– Thank you. Thank you for your time. Thank you.

– Thank you. And I’m Robert Strand. I have the privilege to be the executive director of the Center for Responsible Business and the executive director of the Nordic Center here at UC Berkeley. And I will say, first, and Chip, congratulations on your 49ers victory. Chris, you’re a Lions fan. I’m a Packers fan, so I say that congratulations with a little bit of a wince, but I do hope the 49ers win that Super Bowl. Dean Harrison remarked on the long-standing ties with the University of California, Berkeley and Levi Strauss going back to 1897. And of course, in our name here, Haas School of Business, those ties with Levi’s are so strong, and we are so proud at the Center for Responsible Business that Levi Strauss is our longest-standing partner. And Anna Walker here was a longtime board member for the Center for Responsible Business. And we want to say on behalf of the Center for Responsible Business also, thank you so very much. Our partnership means so much. The dean also emphasized that, Chip, you’re known for successful brands, and has come out here as well, as you’re known for purpose and deep-seated purpose. And you exemplify beyond yourself and question the status quo in spades. And I think that there’s such a lesson for our MBAs here in that business leaders can and should be champions of strong public policy that’s in the interest of society. To use your role, your platform, your power to be lobbyists for society first and your company second. And you exemplify that so well, and the work in your leadership in gun violence prevention and democracy is so incredible. Now, Chip, you love students, and Liz, I’m going to ask you to come up here in a moment and ask some questions on behalf of students. And we are so fortunate here at Haas that soon, Chip will also be a professor here at Haas. Who would say, yes indeed?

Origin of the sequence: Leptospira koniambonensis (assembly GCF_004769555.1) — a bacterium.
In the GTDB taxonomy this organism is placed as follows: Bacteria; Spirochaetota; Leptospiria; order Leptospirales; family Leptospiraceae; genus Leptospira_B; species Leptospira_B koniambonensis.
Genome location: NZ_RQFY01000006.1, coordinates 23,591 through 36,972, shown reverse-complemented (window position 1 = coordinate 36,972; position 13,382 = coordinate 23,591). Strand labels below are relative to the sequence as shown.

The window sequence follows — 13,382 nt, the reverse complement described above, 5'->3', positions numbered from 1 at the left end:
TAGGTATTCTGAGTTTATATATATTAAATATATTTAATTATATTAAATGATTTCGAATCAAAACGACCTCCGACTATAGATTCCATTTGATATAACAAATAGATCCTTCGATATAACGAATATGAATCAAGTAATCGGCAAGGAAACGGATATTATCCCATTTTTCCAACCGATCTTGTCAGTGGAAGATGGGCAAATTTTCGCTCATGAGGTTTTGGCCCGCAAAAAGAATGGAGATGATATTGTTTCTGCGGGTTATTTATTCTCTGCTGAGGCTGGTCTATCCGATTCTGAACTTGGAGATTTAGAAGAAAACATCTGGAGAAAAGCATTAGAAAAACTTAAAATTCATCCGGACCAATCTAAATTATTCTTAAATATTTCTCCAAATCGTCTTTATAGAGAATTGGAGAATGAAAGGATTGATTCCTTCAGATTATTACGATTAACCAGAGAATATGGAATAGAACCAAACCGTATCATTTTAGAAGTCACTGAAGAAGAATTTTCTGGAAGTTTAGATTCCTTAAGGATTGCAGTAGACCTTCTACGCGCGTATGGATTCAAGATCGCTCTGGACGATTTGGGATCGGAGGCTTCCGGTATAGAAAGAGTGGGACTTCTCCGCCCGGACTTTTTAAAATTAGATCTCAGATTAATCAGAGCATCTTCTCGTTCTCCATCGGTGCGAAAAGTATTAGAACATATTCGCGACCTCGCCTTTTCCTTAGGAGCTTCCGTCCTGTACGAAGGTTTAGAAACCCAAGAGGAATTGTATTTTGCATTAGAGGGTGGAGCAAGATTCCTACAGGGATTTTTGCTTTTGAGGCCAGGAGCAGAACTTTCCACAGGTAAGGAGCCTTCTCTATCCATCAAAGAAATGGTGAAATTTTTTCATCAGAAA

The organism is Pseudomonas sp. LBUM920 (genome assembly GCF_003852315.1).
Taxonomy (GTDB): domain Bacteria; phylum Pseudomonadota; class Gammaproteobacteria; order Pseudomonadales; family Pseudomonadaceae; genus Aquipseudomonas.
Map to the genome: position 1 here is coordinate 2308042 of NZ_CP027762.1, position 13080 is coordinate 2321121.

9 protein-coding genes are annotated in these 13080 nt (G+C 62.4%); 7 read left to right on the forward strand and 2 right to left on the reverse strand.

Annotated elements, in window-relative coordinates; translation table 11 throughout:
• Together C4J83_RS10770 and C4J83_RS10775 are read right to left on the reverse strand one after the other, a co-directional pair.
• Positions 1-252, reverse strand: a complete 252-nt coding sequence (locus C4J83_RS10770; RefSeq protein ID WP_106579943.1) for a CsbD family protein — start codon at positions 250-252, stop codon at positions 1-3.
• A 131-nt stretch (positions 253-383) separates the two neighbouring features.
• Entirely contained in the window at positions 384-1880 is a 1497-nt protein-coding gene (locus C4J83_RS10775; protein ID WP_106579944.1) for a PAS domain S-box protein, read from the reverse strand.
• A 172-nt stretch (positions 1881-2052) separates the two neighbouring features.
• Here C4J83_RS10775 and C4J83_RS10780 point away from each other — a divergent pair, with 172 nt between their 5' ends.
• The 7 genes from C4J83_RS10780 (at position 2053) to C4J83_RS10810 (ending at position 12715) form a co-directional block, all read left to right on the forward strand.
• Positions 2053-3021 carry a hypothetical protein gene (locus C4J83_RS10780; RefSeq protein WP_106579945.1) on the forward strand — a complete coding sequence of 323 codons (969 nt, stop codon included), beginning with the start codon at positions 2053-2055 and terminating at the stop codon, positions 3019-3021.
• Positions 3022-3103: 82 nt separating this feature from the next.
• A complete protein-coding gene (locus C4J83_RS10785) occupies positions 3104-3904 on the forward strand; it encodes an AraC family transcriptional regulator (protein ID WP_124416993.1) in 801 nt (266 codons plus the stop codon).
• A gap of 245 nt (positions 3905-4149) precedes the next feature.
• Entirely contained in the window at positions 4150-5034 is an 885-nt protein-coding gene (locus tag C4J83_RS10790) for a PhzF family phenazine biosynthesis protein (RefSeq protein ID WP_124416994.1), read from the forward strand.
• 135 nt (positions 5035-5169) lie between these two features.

– I’m excited.

– We’re so excited. We are so excited. So you can have the weekend, and then you come on Monday, the semester just started and away we go. All right, well with that then, some of your future students here have some questions. So Liz, Schasel, who’s our Center for Responsible Business, one of our fellows, we’re so proud to have you, Liz, please on behalf of the students. And, Chip, again, thank you so much. Thank you, Robert.